Insurance Blog

12 Ways to Reduce Flood Damage

Here are terrific resources from the Insurance Institute for Business and Home Safety including two of their infographics. Please contact your Baldwin / Welsh & Parker Agent for further information on important insurance coverage! Click Here.

With the beginning of spring, and latest flooding across the country, here are twelve important ways to reduce flood damage. While flooding can occur at any time of year, the spring is a particularly troublesome time of year as snow and ice melts and seasonal rains begin. According to the National Oceanic and Atmospheric Administration (NOAA) and the Federal Emergency Management Agency, flooding causes more damage than any other weather-related event, averaging eight billion dollars in losses and 89 fatalities annually.

As part of the recent National Flood Safety Awareness Week  hosted by NOAA, the Insurance Institute for Building & Home Safety (IBHS) suggests several improvement projects, and last-minute actions (with two accompanying infographics), for homeowners to help protect their property against flood damage this season. IBHS has additional flooding property protection resources on its website at:www.DisasterSafety.org/Flood.

Flood Resilient IBHS infographic 2014

 

Home Improvement Projects

  1. Raise Electrical System Components – Hire a licensed electrician to raise electric components (switches, sockets, circuit breakers and wiring) at least 12 inches above the base flood elevation (BFE) for your area. You can find out your property’s BFE by contacting your local building department. Raising electrical system components above the anticipated flood level will help prevent damage to the electrical system and avoid the potential for fire from short circuits in flooded systems.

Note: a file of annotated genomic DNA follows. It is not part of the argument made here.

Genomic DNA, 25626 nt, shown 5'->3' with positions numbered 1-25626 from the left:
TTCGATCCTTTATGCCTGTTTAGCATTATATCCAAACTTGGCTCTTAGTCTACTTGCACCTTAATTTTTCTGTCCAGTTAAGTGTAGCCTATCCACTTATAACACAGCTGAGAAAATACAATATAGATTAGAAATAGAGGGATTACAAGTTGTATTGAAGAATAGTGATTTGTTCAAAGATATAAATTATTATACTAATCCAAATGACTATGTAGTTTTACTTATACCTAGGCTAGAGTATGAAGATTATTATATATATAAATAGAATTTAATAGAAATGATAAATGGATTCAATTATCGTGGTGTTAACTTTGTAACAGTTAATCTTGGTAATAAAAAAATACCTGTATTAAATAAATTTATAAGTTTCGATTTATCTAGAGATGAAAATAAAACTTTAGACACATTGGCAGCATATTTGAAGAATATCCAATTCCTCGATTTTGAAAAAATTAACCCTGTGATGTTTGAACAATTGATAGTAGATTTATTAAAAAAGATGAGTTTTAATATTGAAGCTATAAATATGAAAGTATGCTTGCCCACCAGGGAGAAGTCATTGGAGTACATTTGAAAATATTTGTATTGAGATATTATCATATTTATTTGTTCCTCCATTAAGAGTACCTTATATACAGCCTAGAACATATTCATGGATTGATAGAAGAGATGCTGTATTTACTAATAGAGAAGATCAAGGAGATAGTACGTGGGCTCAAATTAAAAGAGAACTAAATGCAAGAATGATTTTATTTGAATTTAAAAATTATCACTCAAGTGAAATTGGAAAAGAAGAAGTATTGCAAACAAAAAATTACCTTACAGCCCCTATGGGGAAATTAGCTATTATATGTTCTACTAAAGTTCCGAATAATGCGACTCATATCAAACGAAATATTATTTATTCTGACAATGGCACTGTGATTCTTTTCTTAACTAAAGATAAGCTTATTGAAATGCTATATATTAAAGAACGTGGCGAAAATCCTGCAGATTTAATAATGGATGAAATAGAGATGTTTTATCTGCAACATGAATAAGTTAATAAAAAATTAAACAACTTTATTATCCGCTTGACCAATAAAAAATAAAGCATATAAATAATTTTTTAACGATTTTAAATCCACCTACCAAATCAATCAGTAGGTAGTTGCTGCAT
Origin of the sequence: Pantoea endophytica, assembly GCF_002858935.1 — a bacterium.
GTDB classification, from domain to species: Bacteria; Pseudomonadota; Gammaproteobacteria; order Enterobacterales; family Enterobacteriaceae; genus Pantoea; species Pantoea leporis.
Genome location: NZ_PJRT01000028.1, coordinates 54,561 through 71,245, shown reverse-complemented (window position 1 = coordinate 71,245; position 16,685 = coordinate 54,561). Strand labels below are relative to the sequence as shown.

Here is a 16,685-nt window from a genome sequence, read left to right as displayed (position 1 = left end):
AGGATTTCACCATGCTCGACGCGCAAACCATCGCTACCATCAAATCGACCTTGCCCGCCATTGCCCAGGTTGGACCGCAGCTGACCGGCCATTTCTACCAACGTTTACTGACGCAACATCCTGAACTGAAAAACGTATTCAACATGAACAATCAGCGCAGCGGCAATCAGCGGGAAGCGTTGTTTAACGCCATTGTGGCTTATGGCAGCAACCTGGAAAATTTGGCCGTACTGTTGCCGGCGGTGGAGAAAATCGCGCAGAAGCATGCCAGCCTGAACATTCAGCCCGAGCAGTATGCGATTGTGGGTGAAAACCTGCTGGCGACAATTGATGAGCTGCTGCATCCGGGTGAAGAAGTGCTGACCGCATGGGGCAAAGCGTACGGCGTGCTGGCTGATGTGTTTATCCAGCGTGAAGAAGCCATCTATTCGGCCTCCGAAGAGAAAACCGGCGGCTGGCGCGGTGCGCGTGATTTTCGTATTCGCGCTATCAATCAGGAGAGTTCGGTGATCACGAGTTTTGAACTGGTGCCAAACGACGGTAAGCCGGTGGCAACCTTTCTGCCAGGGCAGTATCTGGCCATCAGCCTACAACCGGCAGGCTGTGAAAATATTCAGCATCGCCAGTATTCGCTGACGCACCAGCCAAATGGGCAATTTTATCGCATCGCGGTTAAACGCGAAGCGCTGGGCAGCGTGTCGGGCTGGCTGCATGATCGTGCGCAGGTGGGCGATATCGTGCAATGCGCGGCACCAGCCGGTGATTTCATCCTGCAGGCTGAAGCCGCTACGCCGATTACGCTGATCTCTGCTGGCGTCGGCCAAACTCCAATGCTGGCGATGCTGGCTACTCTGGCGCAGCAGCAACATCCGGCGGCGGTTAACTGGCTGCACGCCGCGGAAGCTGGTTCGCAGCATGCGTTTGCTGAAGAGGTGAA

2. Raise Or Floodproof HVAC Equipment – Floodwaters can extensively damage heating, ventilation, and cooling (HVAC) equipment. The extent of the damage depends upon the depth of flooding and how long the equipment is underwater. A good way to protect the HVAC equipment is to have a contractor move it to an upper floor or build a flood-proof wall around the equipment.
  3. Direct Water Away from Building – Make sure your yard’s grading (slope) directs water away from the building.
  4. Anchor fuel tanks – Unanchored fuel tanks outside your home can damage your building or be swept downstream, damaging other properties. The supply line to an unanchored tank in your basement also can tear free and fuel can contaminate your basement.
  5. Install Sewer Backflow Valves – Flooding in some areas can cause sewage from sanitary sewer lines to back up through drain pipes. Backflow valves are designed to block drain pipes temporarily and prevent return flow into the house.
  6. Protect Wells From Contamination By Flooding – Floodwater that enters a well can contaminate it and make the water unsafe to drink. A licensed well-drilling contractor can inspect your well and suggest improvements.